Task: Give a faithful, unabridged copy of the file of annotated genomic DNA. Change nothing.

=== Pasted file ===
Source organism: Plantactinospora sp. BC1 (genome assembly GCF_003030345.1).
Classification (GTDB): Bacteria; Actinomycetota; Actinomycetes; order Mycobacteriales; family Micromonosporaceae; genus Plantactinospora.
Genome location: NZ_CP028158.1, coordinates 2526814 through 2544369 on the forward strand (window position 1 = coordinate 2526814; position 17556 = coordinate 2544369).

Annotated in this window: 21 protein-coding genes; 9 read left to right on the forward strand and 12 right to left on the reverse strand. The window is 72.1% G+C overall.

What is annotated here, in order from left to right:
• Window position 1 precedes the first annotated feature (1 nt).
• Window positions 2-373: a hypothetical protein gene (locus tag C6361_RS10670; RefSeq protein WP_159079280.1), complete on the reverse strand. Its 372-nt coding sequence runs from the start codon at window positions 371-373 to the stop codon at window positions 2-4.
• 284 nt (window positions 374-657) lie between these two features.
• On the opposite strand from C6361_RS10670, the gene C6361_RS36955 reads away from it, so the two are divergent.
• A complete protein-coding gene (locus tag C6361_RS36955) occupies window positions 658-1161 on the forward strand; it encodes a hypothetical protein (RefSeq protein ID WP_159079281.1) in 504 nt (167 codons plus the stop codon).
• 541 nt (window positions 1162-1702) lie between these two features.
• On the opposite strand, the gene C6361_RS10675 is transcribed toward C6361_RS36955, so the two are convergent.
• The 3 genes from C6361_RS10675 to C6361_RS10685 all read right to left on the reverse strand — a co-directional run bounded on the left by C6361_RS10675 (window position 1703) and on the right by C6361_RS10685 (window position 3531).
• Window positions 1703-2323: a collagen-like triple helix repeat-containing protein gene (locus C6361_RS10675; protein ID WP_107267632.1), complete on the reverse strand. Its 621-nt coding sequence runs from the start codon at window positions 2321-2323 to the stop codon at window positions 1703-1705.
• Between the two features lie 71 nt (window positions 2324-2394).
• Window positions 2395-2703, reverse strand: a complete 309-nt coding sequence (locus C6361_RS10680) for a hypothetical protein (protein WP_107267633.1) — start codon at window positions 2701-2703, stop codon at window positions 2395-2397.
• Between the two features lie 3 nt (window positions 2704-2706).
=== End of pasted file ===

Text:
Source organism: Plantactinospora sp. BC1 (genome assembly GCF_003030345.1).
Classification (GTDB): Bacteria; Actinomycetota; Actinomycetes; order Mycobacteriales; family Micromonosporaceae; genus Plantactinospora.
Genome location: NZ_CP028158.1, coordinates 2526814 through 2544369 on the forward strand (window position 1 = coordinate 2526814; position 17556 = coordinate 2544369).

Annotated in this window: 21 protein-coding genes; 9 read left to right on the forward strand and 12 right to left on the reverse strand. The window is 72.1% G+C overall.

What is annotated here, in order from left to right:
• Window position 1 precedes the first annotated feature (1 nt).
• Window positions 2-373: a hypothetical protein gene (locus tag C6361_RS10670; RefSeq protein WP_159079280.1), complete on the reverse strand. Its 372-nt coding sequence runs from the start codon at window positions 371-373 to the stop codon at window positions 2-4.
• 284 nt (window positions 374-657) lie between these two features.
• On the opposite strand from C6361_RS10670, the gene C6361_RS36955 reads away from it, so the two are divergent.
• A complete protein-coding gene (locus tag C6361_RS36955) occupies window positions 658-1161 on the forward strand; it encodes a hypothetical protein (RefSeq protein ID WP_159079281.1) in 504 nt (167 codons plus the stop codon).
• 541 nt (window positions 1162-1702) lie between these two features.
• On the opposite strand, the gene C6361_RS10675 is transcribed toward C6361_RS36955, so the two are convergent.
• The 3 genes from C6361_RS10675 to C6361_RS10685 all read right to left on the reverse strand — a co-directional run bounded on the left by C6361_RS10675 (window position 1703) and on the right by C6361_RS10685 (window position 3531).
• Window positions 1703-2323: a collagen-like triple helix repeat-containing protein gene (locus C6361_RS10675; protein ID WP_107267632.1), complete on the reverse strand. Its 621-nt coding sequence runs from the start codon at window positions 2321-2323 to the stop codon at window positions 1703-1705.
• Between the two features lie 71 nt (window positions 2324-2394).
• Window positions 2395-2703, reverse strand: a complete 309-nt coding sequence (locus C6361_RS10680) for a hypothetical protein (protein WP_107267633.1) — start codon at window positions 2701-2703, stop codon at window positions 2395-2397.
• Between the two features lie 3 nt (window positions 2704-2706).